I need to begin by admitting that I’m not the neatest person in the world. I’m not exactly a slob either – I don’t like clutter, and I don’t like dirt – but I’m generally okay with things being a little untidy, especially if it means that I can easily put my hands on what I need.
For example, I don’t leave my clothes laying around on the floor, but I never fold them either. If something needs to be hung, I hang it. Otherwise, I’m content just to stuff things into the appropriate drawer and to drape things “in use” on the foot of the bed to be grabbed when I need them.
Similarly, I don’t have garbage or stray papers or dirty plates cluttering up my office, but I rarely have everything “put away” either. I leave the things I need at any given time out where I can readily put them to use. Everything else gets filed away where I can find it.
Which is to say that functionality and practicality are far more important to me than aesthetics. I don’t care whether things look a bit messy. I do very much care whether things are arranged such that I can work on my tasks efficiently.
My kids, unfortunately, do not feel the same.
My middle son almost always has the entirety of his wardrobe spread over the floor of the bedroom – all of it – every last sock. The process works like this: 1) bring up a basket of clean laundry from the basement; 2) dump everything out onto the bed so he can find one particular item; 3) shove everything onto the floor so he can get into bed at night; 4) when asked to clean up the mess, pile everything into the dirty clothes basket, because he can no longer tell what’s clean.
We thought that having him do his own laundry would reduce the disaster. The idea was that he’d soon realize how much extra work it was to wash clean clothes all the time, but no such luck. It’s been two years now, and he still chooses to do three or four times more laundry than anyone else rather than actually put anything away.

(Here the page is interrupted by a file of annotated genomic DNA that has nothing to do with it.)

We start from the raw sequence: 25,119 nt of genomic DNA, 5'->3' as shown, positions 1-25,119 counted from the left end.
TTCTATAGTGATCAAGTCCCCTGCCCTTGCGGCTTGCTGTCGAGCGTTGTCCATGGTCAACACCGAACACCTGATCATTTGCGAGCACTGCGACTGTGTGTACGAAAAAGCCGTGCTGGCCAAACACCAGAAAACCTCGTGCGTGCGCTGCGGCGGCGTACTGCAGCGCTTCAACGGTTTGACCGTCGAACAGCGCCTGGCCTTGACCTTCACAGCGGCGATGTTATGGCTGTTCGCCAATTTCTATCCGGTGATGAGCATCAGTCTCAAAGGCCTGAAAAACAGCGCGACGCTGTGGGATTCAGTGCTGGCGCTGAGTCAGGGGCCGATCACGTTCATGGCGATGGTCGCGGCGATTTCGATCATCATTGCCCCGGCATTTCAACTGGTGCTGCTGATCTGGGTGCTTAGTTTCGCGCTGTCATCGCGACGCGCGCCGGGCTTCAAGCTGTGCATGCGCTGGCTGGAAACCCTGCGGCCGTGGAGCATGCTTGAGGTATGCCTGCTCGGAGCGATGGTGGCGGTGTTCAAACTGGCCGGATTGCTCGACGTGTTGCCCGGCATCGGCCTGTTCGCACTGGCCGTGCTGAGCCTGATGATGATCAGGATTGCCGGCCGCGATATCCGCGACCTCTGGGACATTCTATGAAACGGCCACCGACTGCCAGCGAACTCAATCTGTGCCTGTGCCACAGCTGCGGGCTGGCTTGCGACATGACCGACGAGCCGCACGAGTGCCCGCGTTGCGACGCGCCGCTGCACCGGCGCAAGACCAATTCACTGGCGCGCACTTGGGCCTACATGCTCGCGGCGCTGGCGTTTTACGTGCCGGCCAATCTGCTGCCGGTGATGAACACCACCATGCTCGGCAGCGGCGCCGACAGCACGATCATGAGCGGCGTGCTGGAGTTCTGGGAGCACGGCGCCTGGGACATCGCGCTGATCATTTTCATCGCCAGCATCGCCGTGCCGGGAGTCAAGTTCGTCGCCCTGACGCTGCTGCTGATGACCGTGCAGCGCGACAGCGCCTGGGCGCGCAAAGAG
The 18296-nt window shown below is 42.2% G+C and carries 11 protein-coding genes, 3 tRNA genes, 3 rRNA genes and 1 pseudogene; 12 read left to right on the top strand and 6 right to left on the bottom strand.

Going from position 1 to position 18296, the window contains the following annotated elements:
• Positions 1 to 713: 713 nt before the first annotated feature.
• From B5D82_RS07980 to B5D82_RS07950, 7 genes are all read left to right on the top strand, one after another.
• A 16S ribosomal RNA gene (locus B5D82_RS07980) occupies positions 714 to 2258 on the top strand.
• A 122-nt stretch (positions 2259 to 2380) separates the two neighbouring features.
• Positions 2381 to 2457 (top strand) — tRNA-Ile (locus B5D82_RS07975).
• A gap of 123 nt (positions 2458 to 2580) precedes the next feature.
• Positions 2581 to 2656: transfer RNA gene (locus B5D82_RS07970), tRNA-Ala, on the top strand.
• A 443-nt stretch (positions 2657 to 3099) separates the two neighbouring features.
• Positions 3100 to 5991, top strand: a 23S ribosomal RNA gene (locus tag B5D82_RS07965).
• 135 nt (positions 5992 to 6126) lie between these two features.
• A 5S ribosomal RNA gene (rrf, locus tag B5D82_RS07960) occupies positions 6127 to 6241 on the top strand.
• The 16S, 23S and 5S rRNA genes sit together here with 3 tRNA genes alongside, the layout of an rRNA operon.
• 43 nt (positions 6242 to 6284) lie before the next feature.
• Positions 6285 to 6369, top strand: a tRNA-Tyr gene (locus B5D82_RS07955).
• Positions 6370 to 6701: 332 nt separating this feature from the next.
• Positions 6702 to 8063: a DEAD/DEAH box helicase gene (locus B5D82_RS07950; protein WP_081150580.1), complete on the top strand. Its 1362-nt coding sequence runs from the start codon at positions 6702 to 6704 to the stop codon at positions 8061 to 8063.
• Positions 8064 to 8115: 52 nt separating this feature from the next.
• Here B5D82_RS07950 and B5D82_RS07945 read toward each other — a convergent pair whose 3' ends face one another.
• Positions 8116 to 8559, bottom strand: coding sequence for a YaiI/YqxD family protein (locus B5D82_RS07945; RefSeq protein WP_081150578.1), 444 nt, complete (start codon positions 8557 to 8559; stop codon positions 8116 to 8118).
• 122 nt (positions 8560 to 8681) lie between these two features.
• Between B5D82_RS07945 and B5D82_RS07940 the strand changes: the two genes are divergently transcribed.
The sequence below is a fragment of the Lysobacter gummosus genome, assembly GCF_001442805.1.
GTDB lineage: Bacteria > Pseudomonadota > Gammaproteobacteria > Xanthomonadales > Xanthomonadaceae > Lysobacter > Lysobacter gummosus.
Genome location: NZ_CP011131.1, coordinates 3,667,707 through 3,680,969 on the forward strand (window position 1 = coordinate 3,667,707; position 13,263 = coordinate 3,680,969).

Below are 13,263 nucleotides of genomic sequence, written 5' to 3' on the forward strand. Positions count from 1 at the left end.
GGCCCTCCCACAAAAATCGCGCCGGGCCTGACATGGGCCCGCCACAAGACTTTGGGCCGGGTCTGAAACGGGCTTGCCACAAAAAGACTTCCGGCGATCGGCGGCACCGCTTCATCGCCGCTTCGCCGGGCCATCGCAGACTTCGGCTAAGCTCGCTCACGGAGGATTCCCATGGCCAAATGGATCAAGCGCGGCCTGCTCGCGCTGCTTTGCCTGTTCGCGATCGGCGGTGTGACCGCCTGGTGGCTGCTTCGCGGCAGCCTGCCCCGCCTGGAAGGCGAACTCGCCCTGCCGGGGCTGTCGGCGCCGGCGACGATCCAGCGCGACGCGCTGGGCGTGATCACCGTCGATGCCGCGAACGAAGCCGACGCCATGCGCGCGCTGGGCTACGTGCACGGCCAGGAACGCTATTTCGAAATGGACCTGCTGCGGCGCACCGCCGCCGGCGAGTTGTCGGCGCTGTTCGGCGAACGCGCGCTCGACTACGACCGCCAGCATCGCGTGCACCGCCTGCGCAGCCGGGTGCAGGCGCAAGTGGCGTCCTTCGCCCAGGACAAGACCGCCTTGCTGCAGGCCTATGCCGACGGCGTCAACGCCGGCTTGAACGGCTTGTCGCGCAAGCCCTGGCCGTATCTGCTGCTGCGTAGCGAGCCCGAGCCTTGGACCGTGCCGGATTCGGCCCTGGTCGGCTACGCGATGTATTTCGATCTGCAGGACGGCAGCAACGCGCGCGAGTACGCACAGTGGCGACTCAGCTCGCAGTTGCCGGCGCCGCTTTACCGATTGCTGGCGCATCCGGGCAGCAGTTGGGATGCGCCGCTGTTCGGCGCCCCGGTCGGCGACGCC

My youngest is much the same in the toy room. The first thing he does when he sits down to play is dump out the whole bucket of whatever toy he’s using. Wham! There goes a tote of three hundred homemade wooden blocks across the room. Whoosh! There goes a tub of quite literally 100,000 lego pieces into every nook and crevice. In two minutes he’s taken the whole space to himself. It’s to the point now where his brothers don’t even go in there.
This kind of messiness goes completely against the principles of practicality that are so important to me. I could understand a kind of untidiness that made things easier to find. I could even understand a mess that came from laziness. But this is disorder that actually makes more work for them. They’re always complaining that they can’t find a particular shirt or a favourite action figure in all that mess. They’re always complaining about the work they have to do to get their laundry done and the toy room cleaned up. So why on earth do it?
I asked my youngest this exact question the other day as I was nagging him to restore some sense of order to the toy room, and he gave me the most surprising answer, one that offered a little insight (I think) into what makes him tick and into how exactly his approach to space is different than mine.
“Dad,” he said, “I like the mess. It makes me feel comfortable.”
“Comfortable?” I asked. “How can you be comfortable in all this mess?”
“Because I can see all the things I like,” he said. “I can see them everywhere.”
And that, I realized, is what my kids do seem to need from their space. They need a comfortable disaster, a place that they make their own by having their stuff strewn around where they can see it and be in it. Whereas I can tolerate untidiness in the service of efficiency, my kids seem to need it just in order to feel comfortable where they are.
I’m still going to make them clean their messes up, of course. But I now do have a bit more sympathy as to why those messes are there in the first place.
Luke Hill has been the parent of birth kids, adoptive kids, foster kids, and just-need-a-place-to-stay kids for fourteen years. He’s had experience with kids in homeschool, public schools, and alternative schools. He’s been a teacher, a camp counsellor, and a coach. He’s also taught parenting courses for Children’s Aid for almost a decade. When he isn’t working with kids, he’s a writer, a publisher, and the director of a non-profit organization that supports book culture.